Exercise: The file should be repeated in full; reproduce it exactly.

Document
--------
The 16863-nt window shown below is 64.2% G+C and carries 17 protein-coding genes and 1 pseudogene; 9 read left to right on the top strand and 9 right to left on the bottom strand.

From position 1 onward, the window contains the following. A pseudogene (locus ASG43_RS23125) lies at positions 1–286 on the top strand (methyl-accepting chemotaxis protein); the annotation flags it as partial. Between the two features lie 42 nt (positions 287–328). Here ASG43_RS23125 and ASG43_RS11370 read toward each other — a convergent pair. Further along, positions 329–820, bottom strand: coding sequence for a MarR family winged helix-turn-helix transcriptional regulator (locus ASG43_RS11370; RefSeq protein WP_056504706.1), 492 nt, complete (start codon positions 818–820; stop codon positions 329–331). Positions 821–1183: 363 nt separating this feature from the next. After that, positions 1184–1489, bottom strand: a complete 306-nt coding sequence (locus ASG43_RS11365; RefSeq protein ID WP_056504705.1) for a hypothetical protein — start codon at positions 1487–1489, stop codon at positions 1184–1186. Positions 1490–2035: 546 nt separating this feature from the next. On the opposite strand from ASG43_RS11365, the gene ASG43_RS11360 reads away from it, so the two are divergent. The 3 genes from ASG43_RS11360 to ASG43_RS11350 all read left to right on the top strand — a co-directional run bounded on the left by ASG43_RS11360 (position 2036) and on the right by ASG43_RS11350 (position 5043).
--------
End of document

The 16863-nt window shown below is 64.2% G+C and carries 17 protein-coding genes and 1 pseudogene; 9 read left to right on the top strand and 9 right to left on the bottom strand.

From position 1 onward, the window contains the following. A pseudogene (locus ASG43_RS23125) lies at positions 1–286 on the top strand (methyl-accepting chemotaxis protein); the annotation flags it as partial. Between the two features lie 42 nt (positions 287–328). Here ASG43_RS23125 and ASG43_RS11370 read toward each other — a convergent pair. Further along, positions 329–820, bottom strand: coding sequence for a MarR family winged helix-turn-helix transcriptional regulator (locus ASG43_RS11370; RefSeq protein WP_056504706.1), 492 nt, complete (start codon positions 818–820; stop codon positions 329–331). Positions 821–1183: 363 nt separating this feature from the next. After that, positions 1184–1489, bottom strand: a complete 306-nt coding sequence (locus ASG43_RS11365; RefSeq protein ID WP_056504705.1) for a hypothetical protein — start codon at positions 1487–1489, stop codon at positions 1184–1186. Positions 1490–2035: 546 nt separating this feature from the next. On the opposite strand from ASG43_RS11365, the gene ASG43_RS11360 reads away from it, so the two are divergent. The 3 genes from ASG43_RS11360 to ASG43_RS11350 all read left to right on the top strand — a co-directional run bounded on the left by ASG43_RS11360 (position 2036) and on the right by ASG43_RS11350 (position 5043).